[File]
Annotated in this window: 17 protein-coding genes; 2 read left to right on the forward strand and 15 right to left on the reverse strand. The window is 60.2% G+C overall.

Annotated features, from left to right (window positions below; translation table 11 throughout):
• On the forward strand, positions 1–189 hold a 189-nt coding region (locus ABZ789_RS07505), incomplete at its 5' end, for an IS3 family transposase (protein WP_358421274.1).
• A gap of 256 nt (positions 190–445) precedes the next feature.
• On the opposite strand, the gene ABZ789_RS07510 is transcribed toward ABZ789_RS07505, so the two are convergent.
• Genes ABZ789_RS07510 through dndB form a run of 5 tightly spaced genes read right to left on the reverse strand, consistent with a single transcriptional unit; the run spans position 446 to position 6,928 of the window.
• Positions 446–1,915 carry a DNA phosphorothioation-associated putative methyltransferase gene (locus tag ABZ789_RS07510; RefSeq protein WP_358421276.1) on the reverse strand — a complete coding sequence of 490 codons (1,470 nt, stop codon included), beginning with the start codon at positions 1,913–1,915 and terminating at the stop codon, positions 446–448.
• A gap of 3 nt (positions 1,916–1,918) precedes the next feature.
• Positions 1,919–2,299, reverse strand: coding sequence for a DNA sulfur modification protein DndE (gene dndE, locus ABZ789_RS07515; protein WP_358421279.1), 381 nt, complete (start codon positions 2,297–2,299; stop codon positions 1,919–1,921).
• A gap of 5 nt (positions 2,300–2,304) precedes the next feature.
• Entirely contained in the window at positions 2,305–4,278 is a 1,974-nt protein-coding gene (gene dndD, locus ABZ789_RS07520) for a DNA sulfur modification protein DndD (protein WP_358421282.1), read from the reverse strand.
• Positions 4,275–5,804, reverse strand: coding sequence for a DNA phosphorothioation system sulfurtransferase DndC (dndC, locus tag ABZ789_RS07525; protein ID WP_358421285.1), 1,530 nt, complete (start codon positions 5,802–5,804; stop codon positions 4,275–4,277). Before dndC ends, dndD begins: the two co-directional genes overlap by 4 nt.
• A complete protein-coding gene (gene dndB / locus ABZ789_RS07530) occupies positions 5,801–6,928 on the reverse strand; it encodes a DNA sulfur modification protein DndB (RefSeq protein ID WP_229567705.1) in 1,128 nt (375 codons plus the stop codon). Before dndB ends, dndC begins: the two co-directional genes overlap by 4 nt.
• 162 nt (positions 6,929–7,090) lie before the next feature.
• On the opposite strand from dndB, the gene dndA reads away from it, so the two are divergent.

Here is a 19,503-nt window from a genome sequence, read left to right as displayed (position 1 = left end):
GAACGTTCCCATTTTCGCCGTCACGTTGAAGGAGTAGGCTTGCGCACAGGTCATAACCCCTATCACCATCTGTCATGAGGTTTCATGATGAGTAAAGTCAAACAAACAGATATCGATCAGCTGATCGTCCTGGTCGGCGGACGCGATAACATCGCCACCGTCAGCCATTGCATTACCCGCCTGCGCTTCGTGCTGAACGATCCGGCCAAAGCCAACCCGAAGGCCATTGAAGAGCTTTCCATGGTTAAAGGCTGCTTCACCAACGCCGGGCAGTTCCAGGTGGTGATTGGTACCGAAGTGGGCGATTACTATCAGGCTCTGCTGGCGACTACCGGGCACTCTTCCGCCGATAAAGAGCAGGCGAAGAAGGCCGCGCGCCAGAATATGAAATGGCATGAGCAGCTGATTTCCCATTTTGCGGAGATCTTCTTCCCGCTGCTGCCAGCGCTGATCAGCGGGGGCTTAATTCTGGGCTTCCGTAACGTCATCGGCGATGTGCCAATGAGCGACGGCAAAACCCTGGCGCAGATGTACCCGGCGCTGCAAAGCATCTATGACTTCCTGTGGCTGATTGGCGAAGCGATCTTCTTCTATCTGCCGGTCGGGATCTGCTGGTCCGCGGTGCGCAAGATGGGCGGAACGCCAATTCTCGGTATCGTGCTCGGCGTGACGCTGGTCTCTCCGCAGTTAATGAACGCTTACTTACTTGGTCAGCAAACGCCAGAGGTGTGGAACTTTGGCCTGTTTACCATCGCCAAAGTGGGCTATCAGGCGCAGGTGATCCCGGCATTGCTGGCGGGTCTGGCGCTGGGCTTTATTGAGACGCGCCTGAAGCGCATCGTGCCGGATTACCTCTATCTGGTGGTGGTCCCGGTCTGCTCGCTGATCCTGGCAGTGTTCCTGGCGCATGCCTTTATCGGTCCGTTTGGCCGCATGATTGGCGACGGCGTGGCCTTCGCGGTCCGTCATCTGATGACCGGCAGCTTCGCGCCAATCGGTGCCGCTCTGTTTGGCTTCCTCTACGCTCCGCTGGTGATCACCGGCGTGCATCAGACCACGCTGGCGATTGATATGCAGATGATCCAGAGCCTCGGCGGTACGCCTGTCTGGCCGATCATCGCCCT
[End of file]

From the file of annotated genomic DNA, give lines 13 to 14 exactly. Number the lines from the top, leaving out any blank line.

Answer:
• A complete protein-coding gene (gene dndB / locus ABZ789_RS07530) occupies positions 5,801–6,928 on the reverse strand; it encodes a DNA sulfur modification protein DndB (RefSeq protein ID WP_229567705.1) in 1,128 nt (375 codons plus the stop codon). Before dndB ends, dndC begins: the two co-directional genes overlap by 4 nt.
• 162 nt (positions 6,929–7,090) lie before the next feature.